CORDIS - Forschungsergebnisse der EU

Matter and strong-field gravity: New frontiers in Einstein’s theory

Periodic Reporting for period 4 - MaGRaTh (Matter and strong-field gravity: New frontiers in Einstein’s theory)

Berichtszeitraum: 2020-06-01 bis 2021-11-30

This project aims at understanding the physics of strong gravitational fields, such as those near black holes or neutron stars. How does matter behave close to black holes? This problem is important for a number of reasons. For example, it allows one to understand how dark matter behaves close to black holes. It allows one to quantity the evidence for black holes (what evidence do we have that dark, massive objects really are black holes?) If these objects really are black holes, are they described by Einstein's theory?

These are fundamental issues in our quest to understand the cosmos. The landmark (direct) detection of gravitational waves by LIGO now allows for unprecedented tests of gravity. This project will make precise predictions of exactly what one can test.
The MaGraTh team published over 70 papers in international scientific journals, including 10 in Physical Review Letters and two in Nature (most of them cover of the journal and/or Editor's Suggestions). The team organized 15 conferences and schools and delivered several outreach talks in highschools and elsewhere, as well as appearing regularly in the media (newspapers and television). We were invited to over 50 conferences and workshops as invited plenary speakers.

Among the main scientific results, we have

Shown that Strong Cosmic Censorship does not hold generically. Our acceptance of General Relativity as a theory describing our universe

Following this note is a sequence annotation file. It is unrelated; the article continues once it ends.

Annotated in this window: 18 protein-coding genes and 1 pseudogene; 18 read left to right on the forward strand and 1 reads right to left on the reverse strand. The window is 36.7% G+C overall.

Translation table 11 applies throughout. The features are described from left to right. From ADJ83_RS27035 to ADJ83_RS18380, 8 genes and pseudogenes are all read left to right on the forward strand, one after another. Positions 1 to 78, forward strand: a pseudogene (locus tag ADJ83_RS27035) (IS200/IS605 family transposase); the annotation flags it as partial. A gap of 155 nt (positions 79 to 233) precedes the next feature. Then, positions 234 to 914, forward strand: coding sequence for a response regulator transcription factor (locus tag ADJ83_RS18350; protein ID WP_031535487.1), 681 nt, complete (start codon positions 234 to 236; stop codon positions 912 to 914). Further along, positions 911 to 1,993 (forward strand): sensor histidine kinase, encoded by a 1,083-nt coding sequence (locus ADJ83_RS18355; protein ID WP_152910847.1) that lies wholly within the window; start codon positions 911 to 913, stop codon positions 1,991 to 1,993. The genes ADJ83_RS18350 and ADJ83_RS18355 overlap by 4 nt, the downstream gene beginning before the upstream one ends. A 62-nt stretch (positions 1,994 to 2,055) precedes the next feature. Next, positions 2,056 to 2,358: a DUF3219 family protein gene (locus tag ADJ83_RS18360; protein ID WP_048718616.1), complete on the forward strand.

hinges on the ability of the theory to hide potential singularities. This is known as the Cosmic Censorship
Conjecture, and is an unproven assumption. In a PRL Editor’s Suggestion, we have recently shown that Strong
Cosmic Censorship does not hold generically. This work has triggered a flurry of activity, of which we have
seen only the first developments.

V. Cardoso, J. L. Costa, K. Destounis, P. Hintz and A. Jansen, Quasinormal modes and Strong Cosmic Censorship,
Phys. Rev. Lett.120 no.3 031103 (2018)

2. Shown that LIGO historical detection is strong evidence for objects with photspheres, but is not in itself a proof of the existence of black holes.

V. Cardoso, E. Franzin
and P. Pani, Phys. Rev. Lett. 116 (2016) 171101; arXiv:1602.07309 [gr-qc]. This work was selected by the Editors of PRL to feature as Editor's Suggestion, Synopsis and PRL cover
article for further reading, for its novelty, groundbreaking and interdisciplinary character.

V. Cardoso, E. Franzin, A. Maselli, P. Pani and G. Raposo,
Phys. Rev. D 95, 084014 (2017); arXiv:1701.01116 [gr-qc].
Editor's Suggestion for outstanding quality)

V.Cardoso S. Hopper, C. F. B. Macedo, C. Palenzuela and P.Pani ``Gravitational-wave signatures of exotic compact objects and of quantum corrections at the horizon scale,''
Phys. Rev. D 94, no. 8, 084031 (2016)
[arXiv:1608.08637 [gr-qc]].

V. Cardoso and P. Pani, Testing the nature of dark compact objects: a status report, Living Rev. Rel.22 (2019)

These works introduced the concept of echoes in gravitational-wave science. Echoes are currently being searched for in LIGO data and detection strategies are being implemented in its pipeline. This work was followed by invited review articles to Nature Astronomy anf Living Reviews in Relativity.